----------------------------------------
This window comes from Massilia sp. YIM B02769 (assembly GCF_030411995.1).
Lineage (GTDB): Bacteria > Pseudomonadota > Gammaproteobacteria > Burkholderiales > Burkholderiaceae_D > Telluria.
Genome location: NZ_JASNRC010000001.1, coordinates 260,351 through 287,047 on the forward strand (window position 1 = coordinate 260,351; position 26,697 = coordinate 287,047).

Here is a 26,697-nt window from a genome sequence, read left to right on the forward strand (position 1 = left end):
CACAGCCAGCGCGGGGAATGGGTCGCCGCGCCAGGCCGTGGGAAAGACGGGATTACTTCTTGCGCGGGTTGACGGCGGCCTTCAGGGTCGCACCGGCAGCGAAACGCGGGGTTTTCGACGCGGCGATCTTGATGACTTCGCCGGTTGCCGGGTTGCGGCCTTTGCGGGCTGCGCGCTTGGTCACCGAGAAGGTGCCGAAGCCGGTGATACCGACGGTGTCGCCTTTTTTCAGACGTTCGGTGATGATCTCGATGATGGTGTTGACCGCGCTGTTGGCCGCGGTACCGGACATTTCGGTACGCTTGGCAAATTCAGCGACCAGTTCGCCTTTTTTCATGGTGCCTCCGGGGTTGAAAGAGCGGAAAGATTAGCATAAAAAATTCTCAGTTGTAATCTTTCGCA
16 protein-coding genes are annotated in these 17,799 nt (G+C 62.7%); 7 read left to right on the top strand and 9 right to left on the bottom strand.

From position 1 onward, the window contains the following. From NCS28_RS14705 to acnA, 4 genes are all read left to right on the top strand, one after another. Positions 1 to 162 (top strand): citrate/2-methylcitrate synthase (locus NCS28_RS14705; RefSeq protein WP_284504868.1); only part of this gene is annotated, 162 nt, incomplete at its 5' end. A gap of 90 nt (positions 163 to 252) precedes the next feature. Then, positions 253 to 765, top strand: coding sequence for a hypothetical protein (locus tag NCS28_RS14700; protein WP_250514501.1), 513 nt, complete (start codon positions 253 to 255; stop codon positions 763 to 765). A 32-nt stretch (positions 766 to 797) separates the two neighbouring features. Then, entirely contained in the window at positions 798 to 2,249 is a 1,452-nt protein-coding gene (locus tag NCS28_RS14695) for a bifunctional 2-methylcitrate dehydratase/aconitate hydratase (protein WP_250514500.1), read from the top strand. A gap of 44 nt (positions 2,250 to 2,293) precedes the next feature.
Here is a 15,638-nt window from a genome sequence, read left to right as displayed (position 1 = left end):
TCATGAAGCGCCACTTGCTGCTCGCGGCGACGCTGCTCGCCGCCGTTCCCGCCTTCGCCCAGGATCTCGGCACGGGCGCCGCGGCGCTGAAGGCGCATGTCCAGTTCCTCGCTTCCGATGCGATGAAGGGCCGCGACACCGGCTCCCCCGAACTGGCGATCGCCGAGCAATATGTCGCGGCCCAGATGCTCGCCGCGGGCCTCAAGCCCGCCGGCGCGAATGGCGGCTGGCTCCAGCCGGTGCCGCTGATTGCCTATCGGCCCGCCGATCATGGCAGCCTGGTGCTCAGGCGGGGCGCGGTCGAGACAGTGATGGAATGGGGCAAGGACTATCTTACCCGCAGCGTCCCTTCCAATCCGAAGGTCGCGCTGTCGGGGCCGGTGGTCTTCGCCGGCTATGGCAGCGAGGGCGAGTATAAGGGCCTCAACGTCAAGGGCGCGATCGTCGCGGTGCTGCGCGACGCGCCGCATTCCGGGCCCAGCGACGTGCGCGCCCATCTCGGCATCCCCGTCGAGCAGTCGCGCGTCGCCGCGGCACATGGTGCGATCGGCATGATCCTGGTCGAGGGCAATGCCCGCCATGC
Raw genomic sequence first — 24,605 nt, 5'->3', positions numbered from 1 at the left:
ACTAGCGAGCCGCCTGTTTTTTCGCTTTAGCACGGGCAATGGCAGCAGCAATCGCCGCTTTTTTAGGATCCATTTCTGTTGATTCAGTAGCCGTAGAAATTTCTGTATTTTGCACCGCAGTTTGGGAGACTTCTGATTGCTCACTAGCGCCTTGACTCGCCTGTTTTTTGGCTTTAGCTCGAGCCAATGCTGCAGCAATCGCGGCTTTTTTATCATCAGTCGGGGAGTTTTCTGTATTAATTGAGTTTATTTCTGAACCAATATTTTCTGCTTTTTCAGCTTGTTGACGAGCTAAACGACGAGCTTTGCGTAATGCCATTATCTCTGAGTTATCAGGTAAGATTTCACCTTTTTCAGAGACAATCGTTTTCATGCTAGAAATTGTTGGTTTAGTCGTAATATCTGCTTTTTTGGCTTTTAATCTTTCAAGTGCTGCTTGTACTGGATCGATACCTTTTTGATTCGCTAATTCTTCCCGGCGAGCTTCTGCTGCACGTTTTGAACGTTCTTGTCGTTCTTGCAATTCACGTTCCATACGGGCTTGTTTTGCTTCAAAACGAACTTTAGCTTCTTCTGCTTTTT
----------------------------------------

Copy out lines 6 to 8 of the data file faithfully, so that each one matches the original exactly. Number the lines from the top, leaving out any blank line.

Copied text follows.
16 protein-coding genes are annotated in these 17,799 nt (G+C 62.7%); 7 read left to right on the top strand and 9 right to left on the bottom strand.

From position 1 onward, the window contains the following. From NCS28_RS14705 to acnA, 4 genes are all read left to right on the top strand, one after another. Positions 1 to 162 (top strand): citrate/2-methylcitrate synthase (locus NCS28_RS14705; RefSeq protein WP_284504868.1); only part of this gene is annotated, 162 nt, incomplete at its 5' end. A gap of 90 nt (positions 163 to 252) precedes the next feature. Then, positions 253 to 765, top strand: coding sequence for a hypothetical protein (locus tag NCS28_RS14700; protein WP_250514501.1), 513 nt, complete (start codon positions 253 to 255; stop codon positions 763 to 765). A 32-nt stretch (positions 766 to 797) separates the two neighbouring features. Then, entirely contained in the window at positions 798 to 2,249 is a 1,452-nt protein-coding gene (locus tag NCS28_RS14695) for a bifunctional 2-methylcitrate dehydratase/aconitate hydratase (protein WP_250514500.1), read from the top strand. A gap of 44 nt (positions 2,250 to 2,293) precedes the next feature.
Here is a 15,638-nt window from a genome sequence, read left to right as displayed (position 1 = left end):